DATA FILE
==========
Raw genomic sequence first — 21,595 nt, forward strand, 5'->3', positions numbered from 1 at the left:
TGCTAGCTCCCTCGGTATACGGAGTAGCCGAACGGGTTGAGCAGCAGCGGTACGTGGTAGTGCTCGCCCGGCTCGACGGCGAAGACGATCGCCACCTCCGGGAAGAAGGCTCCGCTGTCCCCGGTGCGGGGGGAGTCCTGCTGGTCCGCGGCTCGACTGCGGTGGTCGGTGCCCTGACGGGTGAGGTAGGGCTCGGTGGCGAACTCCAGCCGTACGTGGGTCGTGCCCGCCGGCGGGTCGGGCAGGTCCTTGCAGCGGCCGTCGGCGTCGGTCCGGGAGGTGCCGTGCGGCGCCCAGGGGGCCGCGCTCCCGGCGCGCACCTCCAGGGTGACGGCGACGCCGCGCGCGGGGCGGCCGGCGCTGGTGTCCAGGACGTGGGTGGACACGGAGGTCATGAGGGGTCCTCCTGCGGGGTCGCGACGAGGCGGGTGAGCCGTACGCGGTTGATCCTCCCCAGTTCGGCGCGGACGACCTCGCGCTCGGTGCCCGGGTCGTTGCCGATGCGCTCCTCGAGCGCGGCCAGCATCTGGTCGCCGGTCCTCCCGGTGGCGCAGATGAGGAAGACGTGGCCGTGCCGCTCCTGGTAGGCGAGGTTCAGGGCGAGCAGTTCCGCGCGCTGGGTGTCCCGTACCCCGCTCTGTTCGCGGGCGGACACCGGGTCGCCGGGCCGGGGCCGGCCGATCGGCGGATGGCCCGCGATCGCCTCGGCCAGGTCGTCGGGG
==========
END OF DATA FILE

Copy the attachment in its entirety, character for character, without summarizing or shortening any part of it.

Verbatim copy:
Raw genomic sequence first — 21,595 nt, forward strand, 5'->3', positions numbered from 1 at the left:
TGCTAGCTCCCTCGGTATACGGAGTAGCCGAACGGGTTGAGCAGCAGCGGTACGTGGTAGTGCTCGCCCGGCTCGACGGCGAAGACGATCGCCACCTCCGGGAAGAAGGCTCCGCTGTCCCCGGTGCGGGGGGAGTCCTGCTGGTCCGCGGCTCGACTGCGGTGGTCGGTGCCCTGACGGGTGAGGTAGGGCTCGGTGGCGAACTCCAGCCGTACGTGGGTCGTGCCCGCCGGCGGGTCGGGCAGGTCCTTGCAGCGGCCGTCGGCGTCGGTCCGGGAGGTGCCGTGCGGCGCCCAGGGGGCCGCGCTCCCGGCGCGCACCTCCAGGGTGACGGCGACGCCGCGCGCGGGGCGGCCGGCGCTGGTGTCCAGGACGTGGGTGGACACGGAGGTCATGAGGGGTCCTCCTGCGGGGTCGCGACGAGGCGGGTGAGCCGTACGCGGTTGATCCTCCCCAGTTCGGCGCGGACGACCTCGCGCTCGGTGCCCGGGTCGTTGCCGATGCGCTCCTCGAGCGCGGCCAGCATCTGGTCGCCGGTCCTCCCGGTGGCGCAGATGAGGAAGACGTGGCCGTGCCGCTCCTGGTAGGCGAGGTTCAGGGCGAGCAGTTCCGCGCGCTGGGTGTCCCGTACCCCGCTCTGTTCGCGGGCGGACACCGGGTCGCCGGGCCGGGGCCGGCCGATCGGCGGATGGCCCGCGATCGCCTCGGCCAGGTCGTCGGGG